"Oh what a tangled web we weave,
when first we practice to deceive.

Sir Walter Scott

It’s a rainy Tuesday morning and I once again wake up in a place that is not my own. The weather folks say that it’s the remnants of Hurricane Katrina as she makes her way north and spends whatever energy she has left on us in the form of soaking rains and gusty winds. Most likely, today will be spent indoors.

As I sit glancing out the window, I’ve taken notice of this huge spider web. It’s circular and some raindrops glisten and shine on the tiny little strands. In its center, is its host. Huge and a sort of grayish brown, it looks intent on something to have for breakfast. I mention it to the woman of the house and she says he builds in the same place almost every night, over the koi pond where the hunting must be good. She says the pond itself attracts insects and that the spider is doing them a favor by helping to keep the peskier one’s from turning into a real nuisance. She says that most of the time, everybody wins in that trade off except for the few times she’d forgotten about the web and blew right threw it on the way to the car. It doesn’t seem to faze the spider, he rebuilds as he must.

I think that the easiest lies to get away with are the ones you start telling yourself. I should know, I’ve been doing it for too many years. Smoking like a chimney when announcing your intentions to quit, eating like a pig when trying to shed a few pounds and drinking like a fish when you’re supposed to be out getting some exercise aren’t exactly the steps one would follow if they were serious about their intentions.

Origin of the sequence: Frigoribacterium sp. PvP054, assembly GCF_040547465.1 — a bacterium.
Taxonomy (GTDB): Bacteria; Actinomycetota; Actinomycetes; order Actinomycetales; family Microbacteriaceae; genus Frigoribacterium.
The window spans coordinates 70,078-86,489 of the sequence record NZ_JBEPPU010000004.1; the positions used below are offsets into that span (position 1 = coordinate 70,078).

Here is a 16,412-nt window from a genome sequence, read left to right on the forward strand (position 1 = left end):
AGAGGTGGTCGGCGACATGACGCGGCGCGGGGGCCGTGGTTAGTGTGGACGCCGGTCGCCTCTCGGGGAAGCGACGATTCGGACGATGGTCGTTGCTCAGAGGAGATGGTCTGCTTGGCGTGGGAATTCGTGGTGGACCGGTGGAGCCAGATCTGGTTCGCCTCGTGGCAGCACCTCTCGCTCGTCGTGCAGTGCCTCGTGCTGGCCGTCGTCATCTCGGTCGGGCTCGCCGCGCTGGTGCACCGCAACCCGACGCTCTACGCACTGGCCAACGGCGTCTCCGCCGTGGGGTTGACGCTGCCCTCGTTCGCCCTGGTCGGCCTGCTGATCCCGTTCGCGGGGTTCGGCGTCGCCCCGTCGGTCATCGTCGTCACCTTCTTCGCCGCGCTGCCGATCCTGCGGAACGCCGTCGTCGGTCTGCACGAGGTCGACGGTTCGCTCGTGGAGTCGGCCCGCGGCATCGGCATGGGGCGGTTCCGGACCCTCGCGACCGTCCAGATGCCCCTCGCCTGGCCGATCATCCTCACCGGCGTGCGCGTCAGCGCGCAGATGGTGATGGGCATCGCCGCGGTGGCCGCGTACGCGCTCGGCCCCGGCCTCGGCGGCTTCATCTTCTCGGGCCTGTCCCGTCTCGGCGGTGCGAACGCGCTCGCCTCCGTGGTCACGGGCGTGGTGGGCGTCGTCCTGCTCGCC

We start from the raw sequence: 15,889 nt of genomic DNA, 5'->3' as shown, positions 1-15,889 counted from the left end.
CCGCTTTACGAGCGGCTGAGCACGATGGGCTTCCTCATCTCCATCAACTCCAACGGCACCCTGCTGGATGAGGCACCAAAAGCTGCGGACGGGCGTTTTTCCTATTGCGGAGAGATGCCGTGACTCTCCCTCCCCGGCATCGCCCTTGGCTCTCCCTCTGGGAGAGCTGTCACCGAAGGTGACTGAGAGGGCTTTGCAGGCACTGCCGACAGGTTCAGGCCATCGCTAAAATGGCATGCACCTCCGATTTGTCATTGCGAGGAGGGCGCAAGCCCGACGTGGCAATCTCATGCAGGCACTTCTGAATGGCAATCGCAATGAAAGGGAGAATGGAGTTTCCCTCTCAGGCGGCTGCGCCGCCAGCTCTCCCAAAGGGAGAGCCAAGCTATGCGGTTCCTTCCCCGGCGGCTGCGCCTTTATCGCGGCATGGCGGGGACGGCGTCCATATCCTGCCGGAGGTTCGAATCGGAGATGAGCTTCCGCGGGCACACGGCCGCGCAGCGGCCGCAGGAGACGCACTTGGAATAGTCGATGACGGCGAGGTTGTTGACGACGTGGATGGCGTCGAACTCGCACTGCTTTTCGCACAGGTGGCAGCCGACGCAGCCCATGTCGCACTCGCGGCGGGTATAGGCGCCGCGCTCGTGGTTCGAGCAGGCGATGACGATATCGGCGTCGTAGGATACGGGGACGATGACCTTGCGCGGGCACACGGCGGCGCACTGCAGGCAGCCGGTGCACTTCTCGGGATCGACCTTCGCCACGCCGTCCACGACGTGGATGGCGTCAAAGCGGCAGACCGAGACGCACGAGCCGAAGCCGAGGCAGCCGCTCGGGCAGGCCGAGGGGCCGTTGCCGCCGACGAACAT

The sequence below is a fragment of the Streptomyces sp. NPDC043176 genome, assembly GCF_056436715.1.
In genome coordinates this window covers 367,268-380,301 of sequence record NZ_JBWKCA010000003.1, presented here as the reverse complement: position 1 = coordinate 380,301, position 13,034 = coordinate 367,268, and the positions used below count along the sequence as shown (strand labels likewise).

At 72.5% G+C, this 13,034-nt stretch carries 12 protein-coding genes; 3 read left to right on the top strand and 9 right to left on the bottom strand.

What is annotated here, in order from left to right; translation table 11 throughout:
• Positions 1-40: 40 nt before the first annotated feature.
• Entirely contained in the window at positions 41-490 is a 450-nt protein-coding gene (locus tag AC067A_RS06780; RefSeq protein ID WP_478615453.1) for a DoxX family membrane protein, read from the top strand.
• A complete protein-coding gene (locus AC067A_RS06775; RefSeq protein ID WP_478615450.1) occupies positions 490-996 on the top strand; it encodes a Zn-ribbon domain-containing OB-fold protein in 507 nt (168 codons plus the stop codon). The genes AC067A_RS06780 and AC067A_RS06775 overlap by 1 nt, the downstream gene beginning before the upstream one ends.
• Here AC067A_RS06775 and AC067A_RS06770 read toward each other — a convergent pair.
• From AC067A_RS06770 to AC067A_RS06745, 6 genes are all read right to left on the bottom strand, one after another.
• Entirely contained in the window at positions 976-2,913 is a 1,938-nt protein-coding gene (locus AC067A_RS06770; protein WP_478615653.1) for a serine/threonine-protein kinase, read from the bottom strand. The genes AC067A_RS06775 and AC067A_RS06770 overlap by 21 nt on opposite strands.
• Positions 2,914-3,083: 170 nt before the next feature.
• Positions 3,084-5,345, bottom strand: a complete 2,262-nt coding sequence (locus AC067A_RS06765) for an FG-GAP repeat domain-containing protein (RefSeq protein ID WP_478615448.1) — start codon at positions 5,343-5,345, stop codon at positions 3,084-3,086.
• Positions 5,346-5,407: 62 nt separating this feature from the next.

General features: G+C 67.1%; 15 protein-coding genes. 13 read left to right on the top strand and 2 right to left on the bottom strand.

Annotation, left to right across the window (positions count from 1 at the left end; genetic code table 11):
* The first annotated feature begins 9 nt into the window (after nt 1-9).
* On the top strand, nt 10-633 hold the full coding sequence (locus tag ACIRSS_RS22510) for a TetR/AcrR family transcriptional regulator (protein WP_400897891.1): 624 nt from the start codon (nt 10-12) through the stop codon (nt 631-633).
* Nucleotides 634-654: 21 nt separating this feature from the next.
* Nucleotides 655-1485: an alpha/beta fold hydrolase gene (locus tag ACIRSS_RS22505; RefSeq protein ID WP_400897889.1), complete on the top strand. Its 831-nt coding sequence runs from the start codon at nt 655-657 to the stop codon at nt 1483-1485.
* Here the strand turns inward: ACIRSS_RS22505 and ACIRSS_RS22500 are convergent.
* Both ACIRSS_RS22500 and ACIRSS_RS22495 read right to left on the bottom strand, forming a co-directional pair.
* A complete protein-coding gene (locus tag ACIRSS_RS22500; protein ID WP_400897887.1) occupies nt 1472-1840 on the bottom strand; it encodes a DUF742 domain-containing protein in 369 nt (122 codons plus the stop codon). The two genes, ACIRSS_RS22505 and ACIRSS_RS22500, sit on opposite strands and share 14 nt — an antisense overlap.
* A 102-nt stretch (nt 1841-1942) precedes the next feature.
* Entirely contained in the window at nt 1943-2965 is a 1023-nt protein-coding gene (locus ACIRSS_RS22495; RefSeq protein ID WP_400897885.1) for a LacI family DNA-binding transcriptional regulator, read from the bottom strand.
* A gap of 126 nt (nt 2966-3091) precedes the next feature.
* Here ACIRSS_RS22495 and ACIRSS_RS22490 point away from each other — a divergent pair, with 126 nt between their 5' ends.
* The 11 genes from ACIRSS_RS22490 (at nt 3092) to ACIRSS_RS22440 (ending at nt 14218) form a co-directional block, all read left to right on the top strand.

It’s so easy to do it to yourself though. A little soothing voice in your head says that you can always start tomorrow. After all, life is here for the living and you might as well make the most of it. The other upside of that is that you only have yourself to answer for or to. Your friends might ask occasionally how the “new plan” is going and all you have to do is respond “Fine” and deflect the conversation towards easier, less touchier subjects.

My lies have caught up with me. I know it, my body knows it, my friends and family know it and now you know it. It doesn’t feel too good and I’m not very proud of myself.

When I was in the hospital, they asked me who would be caring for me once I was discharged. Since I live by myself, I told them that I could handle it on my own. They weren’t too keen on that and offered up assistance in the form of a social worker to drop by every now and then to make sure I was getting along okay. Some friends stepped to the plate and now I sit and look out from their lovely kitchen window and am surrounded by gardens and koi ponds and hummingbirds and spider webs.

I think to myself that that spider and me might have more in common than you would think. We’ve both been allowed to build our web for a portion of time until it’s time to go find another place to go and build. In my case, it might be a week or two. The spider is probably driven by the change of seasons.

The generosity and caring nature of my friends is a constant source of wonder and amazement for me.

They couldn’t hurt a bug even if they tried.